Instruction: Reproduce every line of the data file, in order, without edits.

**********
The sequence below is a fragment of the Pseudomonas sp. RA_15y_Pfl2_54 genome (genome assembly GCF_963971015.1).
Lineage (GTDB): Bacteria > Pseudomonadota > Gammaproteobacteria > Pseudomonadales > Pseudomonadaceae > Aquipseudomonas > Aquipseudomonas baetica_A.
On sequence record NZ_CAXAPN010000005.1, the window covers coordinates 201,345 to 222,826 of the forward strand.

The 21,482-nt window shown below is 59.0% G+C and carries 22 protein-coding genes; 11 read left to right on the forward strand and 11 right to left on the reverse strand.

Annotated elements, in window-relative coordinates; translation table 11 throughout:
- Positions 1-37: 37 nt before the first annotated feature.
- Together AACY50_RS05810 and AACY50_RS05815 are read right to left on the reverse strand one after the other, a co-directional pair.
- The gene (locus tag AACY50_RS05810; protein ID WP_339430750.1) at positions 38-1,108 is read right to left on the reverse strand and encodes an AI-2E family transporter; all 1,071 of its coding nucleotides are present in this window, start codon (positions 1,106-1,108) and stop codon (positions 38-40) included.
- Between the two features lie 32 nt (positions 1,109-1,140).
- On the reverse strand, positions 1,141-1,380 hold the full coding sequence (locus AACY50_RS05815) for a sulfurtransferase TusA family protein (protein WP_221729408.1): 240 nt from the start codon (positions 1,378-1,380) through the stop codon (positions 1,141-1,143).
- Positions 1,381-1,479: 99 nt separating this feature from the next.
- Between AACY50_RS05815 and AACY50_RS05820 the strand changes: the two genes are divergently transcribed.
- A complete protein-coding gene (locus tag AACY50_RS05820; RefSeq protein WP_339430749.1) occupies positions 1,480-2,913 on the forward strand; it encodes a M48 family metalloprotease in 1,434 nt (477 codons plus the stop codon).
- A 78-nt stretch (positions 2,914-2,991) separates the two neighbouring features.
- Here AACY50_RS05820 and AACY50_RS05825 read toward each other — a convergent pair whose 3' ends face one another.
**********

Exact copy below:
The sequence below is a fragment of the Pseudomonas sp. RA_15y_Pfl2_54 genome (genome assembly GCF_963971015.1).
Lineage (GTDB): Bacteria > Pseudomonadota > Gammaproteobacteria > Pseudomonadales > Pseudomonadaceae > Aquipseudomonas > Aquipseudomonas baetica_A.
On sequence record NZ_CAXAPN010000005.1, the window covers coordinates 201,345 to 222,826 of the forward strand.

The 21,482-nt window shown below is 59.0% G+C and carries 22 protein-coding genes; 11 read left to right on the forward strand and 11 right to left on the reverse strand.

Annotated elements, in window-relative coordinates; translation table 11 throughout:
- Positions 1-37: 37 nt before the first annotated feature.
- Together AACY50_RS05810 and AACY50_RS05815 are read right to left on the reverse strand one after the other, a co-directional pair.
- The gene (locus tag AACY50_RS05810; protein ID WP_339430750.1) at positions 38-1,108 is read right to left on the reverse strand and encodes an AI-2E family transporter; all 1,071 of its coding nucleotides are present in this window, start codon (positions 1,106-1,108) and stop codon (positions 38-40) included.
- Between the two features lie 32 nt (positions 1,109-1,140).
- On the reverse strand, positions 1,141-1,380 hold the full coding sequence (locus AACY50_RS05815) for a sulfurtransferase TusA family protein (protein WP_221729408.1): 240 nt from the start codon (positions 1,378-1,380) through the stop codon (positions 1,141-1,143).
- Positions 1,381-1,479: 99 nt separating this feature from the next.
- Between AACY50_RS05815 and AACY50_RS05820 the strand changes: the two genes are divergently transcribed.
- A complete protein-coding gene (locus tag AACY50_RS05820; RefSeq protein WP_339430749.1) occupies positions 1,480-2,913 on the forward strand; it encodes a M48 family metalloprotease in 1,434 nt (477 codons plus the stop codon).
- A 78-nt stretch (positions 2,914-2,991) separates the two neighbouring features.
- Here AACY50_RS05820 and AACY50_RS05825 read toward each other — a convergent pair whose 3' ends face one another.